Willie Cauley-Stein once told Larry that he could not go to the NBA because he would have to figure out where to eat and pay his bills on his own if he did. Likewise, the lovable Melvin Turpin once revealed to Larry going into Rupp Arena that if he messed up in game, Coach Hall was going to make him run stairs during the game—and he believed it.

Those types of answers are always endearing—and anticipating the unexpected is something every reporter relishes. If only the players of today would more often speak their minds.

“With Dirk Minniefield, you never knew what he would say,” Vaught volunteered. “And with DeMarcus Cousins—enough said—every quote was golden.”

Like Cutler, honesty and openness are also commendable traits in Vaught’s book.

Derek Anderson was never afraid to be blunt and honest,” Vaught emphasized. “And Derrick Miller always called me Mr. Vaught, and even in tough times was always very honest and willing to talk with me. Roger Harden could always analyze a game and never made excuses.”

For both Cutler and Vaught, just being friendly, gregarious, and affable were slam-dunk qualities that often made a big difference. For Cutler, players like Reggie Hanson and Sean Woods were the life of the party. Reggie’s “million-dollar smile” and Sean’s playful sense of humor made for many hilarious soundbites and memorable stand-ups.

For Vaught, an engaging Rick Robey (like after the scolding he gave Jim Master when he showed up late for Robey’s summer camp at Centre College) or a charming Richie Farmer with his eastern Kentucky twang were always good for a story AND A LAUGH.

To be honest, both Alan and Larry admitted that this list could go on and on—and that inevitably, there would be many others that would rightfully deserve to be included. They’re both correct in that because in this world of media interviews, relationships are ultimately what matters. Develop a good relationship with any player, and you’ll eventually get a story worth reporting.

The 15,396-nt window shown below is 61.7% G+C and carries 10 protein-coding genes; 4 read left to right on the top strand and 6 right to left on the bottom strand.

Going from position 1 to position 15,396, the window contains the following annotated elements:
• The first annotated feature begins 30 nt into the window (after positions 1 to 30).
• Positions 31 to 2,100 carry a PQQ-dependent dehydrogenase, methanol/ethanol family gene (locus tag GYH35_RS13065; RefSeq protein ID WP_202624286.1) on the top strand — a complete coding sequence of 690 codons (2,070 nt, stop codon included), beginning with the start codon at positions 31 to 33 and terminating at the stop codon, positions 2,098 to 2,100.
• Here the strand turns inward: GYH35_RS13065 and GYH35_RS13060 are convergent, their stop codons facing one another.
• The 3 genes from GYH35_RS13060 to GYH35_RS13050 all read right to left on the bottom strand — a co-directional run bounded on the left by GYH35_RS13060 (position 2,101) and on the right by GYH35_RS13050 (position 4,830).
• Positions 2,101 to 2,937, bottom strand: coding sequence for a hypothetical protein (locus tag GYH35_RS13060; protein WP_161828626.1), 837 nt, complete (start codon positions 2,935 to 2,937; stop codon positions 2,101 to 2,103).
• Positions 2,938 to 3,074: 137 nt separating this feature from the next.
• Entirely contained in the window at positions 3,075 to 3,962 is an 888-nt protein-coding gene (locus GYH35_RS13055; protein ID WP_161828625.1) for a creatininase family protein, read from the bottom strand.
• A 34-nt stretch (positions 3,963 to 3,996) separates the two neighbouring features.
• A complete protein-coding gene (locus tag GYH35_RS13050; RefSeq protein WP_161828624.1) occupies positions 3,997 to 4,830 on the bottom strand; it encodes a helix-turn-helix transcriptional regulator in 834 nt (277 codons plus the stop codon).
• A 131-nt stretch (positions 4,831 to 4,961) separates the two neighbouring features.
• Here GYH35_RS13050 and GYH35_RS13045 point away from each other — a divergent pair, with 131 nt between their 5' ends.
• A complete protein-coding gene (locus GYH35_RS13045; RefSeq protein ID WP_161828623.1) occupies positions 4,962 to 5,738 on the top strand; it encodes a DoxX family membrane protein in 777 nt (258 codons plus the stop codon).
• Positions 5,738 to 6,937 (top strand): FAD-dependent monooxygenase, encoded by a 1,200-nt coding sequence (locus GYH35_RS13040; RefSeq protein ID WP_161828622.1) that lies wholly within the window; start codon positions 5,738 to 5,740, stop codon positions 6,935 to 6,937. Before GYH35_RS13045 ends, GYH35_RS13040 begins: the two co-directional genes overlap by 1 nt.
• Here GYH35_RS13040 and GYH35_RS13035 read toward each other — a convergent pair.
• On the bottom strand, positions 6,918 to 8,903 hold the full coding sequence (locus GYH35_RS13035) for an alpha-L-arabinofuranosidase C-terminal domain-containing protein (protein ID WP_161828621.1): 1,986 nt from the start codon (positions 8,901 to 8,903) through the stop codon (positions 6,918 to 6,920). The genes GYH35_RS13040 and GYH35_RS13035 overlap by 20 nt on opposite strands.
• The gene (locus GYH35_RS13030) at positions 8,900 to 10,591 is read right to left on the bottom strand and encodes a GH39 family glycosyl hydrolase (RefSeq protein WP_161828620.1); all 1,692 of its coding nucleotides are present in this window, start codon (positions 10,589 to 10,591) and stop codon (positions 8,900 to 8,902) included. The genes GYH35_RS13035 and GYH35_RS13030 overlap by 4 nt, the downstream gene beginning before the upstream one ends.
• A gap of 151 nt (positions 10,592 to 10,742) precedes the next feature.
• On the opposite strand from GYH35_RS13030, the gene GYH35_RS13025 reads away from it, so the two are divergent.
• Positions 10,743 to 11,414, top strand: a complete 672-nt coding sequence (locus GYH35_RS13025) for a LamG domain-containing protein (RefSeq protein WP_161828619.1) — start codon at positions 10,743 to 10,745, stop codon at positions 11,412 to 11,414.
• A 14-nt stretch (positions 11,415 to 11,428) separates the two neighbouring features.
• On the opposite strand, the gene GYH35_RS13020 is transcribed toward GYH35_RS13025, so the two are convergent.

Unfortunately, good relationships take time. It’s next to impossible—in this one-and-done era—to get to know someone in the few short months they’re on campus. Throw in the limited access imposed by the pandemic and the UK Athletics powers that be, and it’s no wonder that everyone starts reporting on the exact same drivel.

I’m not giving up, though. Somewhere out there, there’s an Antoine Walker, a Ramel Bradley, or a Lukasz Obrzut just waiting to break the internet. Like Jack “Goose” Givens or Kenny “Sky” Walker, it’s just a matter of them sticking around long enough for us to get to know them better…or for legendary journalistic pros like Alan Cutler or Larry Vaught to finally coax it out of them.

Who’s your vote for the most interesting UK Basketball player in the world?

4 thoughts on “The Most Interesting UK Basketball Player In The World

  1. Reading this made me HAPPY….just joyous which is something I haven’t been in along time…Eddie D.- that name and talent likely placed me in the joyous range…Thank YOU!!!

    Like